There's a new fight in D.C. between the mayor and food truck operators. City officials say new zoning will help clear congested sidewalks, but as Zachary Kiesch reports, food truck owners say the changes will drive many out of business and ultimately impact consumers.
A group of local food truck owner-operators says that new regulations will drive the popular mobile lunch spots out of downtown D.C. and into more receptive areas of the region.
The Food Truck Association of Metropolitan Washington, which represents more than 50 food truck owner-operators, released a map showing what they believed would be the impact of the proposed legislation.
The proposed regulations call for the creation of special vending zones, with a monthly lottery system in place to award extended-hour locations to a minimum of three trucks per zone. Trucks that do not win a lottery spot would have to operate at least 500 feet from lottery-assigned spots and park in a location with at least 10 feet of unobstructed sidewalk next to it.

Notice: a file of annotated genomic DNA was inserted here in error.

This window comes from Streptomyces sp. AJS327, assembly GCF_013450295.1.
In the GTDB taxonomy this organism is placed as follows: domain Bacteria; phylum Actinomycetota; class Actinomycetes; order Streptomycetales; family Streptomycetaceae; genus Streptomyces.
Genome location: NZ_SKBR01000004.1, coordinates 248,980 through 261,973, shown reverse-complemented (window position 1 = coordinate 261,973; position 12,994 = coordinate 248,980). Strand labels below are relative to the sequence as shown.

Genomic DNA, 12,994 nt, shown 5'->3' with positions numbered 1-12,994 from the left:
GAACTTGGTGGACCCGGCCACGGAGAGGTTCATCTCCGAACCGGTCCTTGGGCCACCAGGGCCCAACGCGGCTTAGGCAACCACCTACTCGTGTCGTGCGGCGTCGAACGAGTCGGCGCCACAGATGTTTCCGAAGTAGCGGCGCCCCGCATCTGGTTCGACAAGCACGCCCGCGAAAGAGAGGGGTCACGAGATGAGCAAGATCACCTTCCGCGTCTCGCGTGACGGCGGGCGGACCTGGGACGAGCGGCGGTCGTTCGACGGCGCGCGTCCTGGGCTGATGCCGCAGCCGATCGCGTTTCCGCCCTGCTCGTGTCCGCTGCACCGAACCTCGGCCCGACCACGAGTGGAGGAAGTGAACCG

Under current rules, food trucks can remain in a parking spot so long as they have a line of customers waiting.
“The bottom line is that, if enacted, the proposed regulations will severely limit consumer choice, force many food trucks out of business, and put many food-truck employees out of work," Doug Povich, chairman of the Food Truck Association's Board of Directors, said in a statement.
“Simply put, these regulations will hurt the city, ” Povich said. “The District will lose hundreds of jobs and millions of dollars in tax revenue. And DC residents and workers will be left with fewer choices and less opportunities for their dollars.”
A spokesman for Mayor Vincent Gray told The Washington Post that the regulations were "not as bleak as food trucks want to make it out to be.”